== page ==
Choice is a commodity. Choice is a finite resource.
When you go to a restaurant, most menus are built to limit your choices. The highlighted menu items or the ones your eyes naturally beam to first (people rarely start from item #1) are the most profitable items. Your choices, unbeknownst to you, are limited. The restaurant tries to tell you what to eat without being explicit about it. This is why a good server will point to the specials and most profitable (not necessarily most expensive) menu items when prompted by the diner for recommendations.
People tire of long menus. Most of your favorite restaurants do not have extensive menus. Good restaurants know this and break it down for you to battle your decision fatigue; if done properly, it works to their benefit.
Referencing Steve Jobs in the tech world, I know, has been exhausted to the point of cliche. But I’m going to do it anyway. Steve Jobs was the master of deciding for the general public. Everyone knows that one of his guiding philosophies was to tell people what they want rather than opening up and listening to focus groups. One of the effects of this was limiting choices for people. He decided floppy disks were obsolete while people still depended on them. The first iMacs released upon his return to Apple lacked an A: Drive. I remember scoffing when the Macbook Air was first released because it came without a CD Drive. I can’t remember the last time I watched a DVD on a computer (thanks Netflix).
If you missed it, there was a popular profile by Michael Lewis on Vanity Fair of Barack Obama floating around last year. A tidbit that prompted more articles to be written about this profile was President Obama’s explanation of why he only wears two colors. By doing so, he doesn’t have to think. He can just wear anything without taking the time to think what matches and what doesn’t. His reasoning, “I’m trying to pare down my decisions.”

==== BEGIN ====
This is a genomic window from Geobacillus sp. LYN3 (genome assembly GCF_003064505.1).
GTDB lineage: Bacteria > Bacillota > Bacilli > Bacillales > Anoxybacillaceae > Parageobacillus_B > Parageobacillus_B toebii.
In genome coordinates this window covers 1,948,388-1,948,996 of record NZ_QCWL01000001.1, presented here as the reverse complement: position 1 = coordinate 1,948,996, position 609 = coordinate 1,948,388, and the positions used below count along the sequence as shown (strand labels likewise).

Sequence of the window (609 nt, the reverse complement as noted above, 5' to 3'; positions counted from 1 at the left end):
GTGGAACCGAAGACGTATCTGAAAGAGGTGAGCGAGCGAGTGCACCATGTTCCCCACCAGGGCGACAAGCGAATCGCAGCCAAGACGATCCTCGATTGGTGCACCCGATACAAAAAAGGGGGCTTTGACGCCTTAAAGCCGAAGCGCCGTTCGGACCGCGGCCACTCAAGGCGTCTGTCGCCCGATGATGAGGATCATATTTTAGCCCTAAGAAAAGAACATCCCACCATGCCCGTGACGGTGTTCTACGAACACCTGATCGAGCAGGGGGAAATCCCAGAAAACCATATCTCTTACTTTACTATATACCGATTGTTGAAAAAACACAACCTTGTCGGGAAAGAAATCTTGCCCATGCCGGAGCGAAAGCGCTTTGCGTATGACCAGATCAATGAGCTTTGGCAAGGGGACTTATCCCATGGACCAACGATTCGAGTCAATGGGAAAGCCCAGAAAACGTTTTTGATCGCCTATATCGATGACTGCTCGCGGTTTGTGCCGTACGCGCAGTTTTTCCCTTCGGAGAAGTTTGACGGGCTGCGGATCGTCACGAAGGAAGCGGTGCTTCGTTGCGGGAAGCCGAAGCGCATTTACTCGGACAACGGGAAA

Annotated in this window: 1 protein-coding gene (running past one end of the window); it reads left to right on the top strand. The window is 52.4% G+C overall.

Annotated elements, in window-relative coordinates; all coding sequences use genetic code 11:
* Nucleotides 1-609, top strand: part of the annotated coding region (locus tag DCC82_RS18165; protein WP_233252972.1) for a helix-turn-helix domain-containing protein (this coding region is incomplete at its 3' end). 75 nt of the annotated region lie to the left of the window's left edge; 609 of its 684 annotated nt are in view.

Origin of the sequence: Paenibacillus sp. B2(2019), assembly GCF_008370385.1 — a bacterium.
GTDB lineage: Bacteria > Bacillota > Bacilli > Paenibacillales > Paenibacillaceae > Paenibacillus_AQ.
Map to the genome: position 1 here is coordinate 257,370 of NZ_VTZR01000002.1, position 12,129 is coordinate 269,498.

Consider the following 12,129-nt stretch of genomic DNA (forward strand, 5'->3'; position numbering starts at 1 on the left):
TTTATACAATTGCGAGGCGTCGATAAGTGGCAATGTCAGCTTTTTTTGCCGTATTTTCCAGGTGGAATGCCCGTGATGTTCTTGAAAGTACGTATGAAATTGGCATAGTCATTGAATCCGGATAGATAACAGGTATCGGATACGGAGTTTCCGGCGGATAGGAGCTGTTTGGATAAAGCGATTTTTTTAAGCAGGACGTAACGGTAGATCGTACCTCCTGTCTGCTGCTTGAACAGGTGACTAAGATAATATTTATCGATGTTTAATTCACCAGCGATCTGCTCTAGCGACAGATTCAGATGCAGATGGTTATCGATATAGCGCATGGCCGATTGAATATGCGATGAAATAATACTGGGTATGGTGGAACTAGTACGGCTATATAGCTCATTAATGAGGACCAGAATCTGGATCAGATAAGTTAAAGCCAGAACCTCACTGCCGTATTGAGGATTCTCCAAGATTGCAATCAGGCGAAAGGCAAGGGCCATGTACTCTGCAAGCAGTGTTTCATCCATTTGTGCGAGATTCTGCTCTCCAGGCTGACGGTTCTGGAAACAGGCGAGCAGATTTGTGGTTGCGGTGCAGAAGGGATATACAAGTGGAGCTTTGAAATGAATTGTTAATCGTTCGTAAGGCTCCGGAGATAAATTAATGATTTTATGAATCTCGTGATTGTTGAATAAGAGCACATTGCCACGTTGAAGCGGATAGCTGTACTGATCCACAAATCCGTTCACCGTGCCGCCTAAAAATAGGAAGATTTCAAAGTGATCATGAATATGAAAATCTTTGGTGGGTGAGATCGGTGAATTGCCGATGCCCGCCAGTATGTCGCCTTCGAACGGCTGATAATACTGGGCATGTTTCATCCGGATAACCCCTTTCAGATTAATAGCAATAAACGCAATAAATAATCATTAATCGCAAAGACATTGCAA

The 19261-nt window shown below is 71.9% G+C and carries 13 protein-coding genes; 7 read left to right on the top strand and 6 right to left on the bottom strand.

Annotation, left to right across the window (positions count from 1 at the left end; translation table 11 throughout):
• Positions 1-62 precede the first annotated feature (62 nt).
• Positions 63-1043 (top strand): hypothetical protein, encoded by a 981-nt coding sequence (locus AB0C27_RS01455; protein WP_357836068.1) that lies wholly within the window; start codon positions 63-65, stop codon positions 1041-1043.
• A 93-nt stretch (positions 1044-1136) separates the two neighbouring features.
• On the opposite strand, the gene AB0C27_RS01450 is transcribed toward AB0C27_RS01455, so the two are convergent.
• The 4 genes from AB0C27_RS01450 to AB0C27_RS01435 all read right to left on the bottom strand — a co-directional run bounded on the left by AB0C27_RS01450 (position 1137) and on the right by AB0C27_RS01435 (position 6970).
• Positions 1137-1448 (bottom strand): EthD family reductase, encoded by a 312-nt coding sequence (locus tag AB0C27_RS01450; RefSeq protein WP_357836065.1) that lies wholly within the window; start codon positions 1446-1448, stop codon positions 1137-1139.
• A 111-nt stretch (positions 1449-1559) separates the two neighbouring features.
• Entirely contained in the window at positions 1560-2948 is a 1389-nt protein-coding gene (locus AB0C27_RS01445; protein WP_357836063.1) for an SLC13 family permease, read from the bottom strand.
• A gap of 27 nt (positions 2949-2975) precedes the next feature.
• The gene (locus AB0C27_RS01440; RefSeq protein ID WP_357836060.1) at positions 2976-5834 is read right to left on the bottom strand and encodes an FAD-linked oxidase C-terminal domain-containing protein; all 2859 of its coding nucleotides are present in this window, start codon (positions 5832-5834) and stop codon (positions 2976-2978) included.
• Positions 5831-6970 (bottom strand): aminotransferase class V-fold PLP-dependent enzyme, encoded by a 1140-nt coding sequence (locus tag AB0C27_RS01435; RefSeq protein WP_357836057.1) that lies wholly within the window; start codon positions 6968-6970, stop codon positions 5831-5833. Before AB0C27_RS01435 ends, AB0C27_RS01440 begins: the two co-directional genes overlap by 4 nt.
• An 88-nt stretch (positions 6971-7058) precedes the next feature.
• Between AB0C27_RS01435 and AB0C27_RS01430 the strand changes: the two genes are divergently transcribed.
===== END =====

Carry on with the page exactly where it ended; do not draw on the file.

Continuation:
This concept that we have really a more limited reservoir of our own choices than we’d like to admit is applicable in our daily lives. For example prioritizing your schedule would really allow you to be efficient in your work. What should be first of day? What can be saved for the end (that is, what can you do that requires the least amount of critical thinking and decision-making)?
In terms of business development, when you’re trying to set up a meeting, throw out a day. Be explicit. Maybe even include a time. Or, more specifically, a time frame (15 minutes? Half hour?). This focuses in a specific time slot that the recipient can just check their calendar and see whether that slot is open. Rather than saying next week and having them scour through their busy schedule, do the work for them. It’s not a major difference but I have seen a slightly better response when doing this.
When thinking product, especially the MVP, tell the user what they want. Limit the options. Keep it simple and let the user decide what’s good and what’s not. Iterate from there because you can also narrow down what works and what doesn’t once you get data from what features the users are using the most.
We are finite. Acknowledging this truth and acting upon it allows us to make wiser decisions both personally and professionally.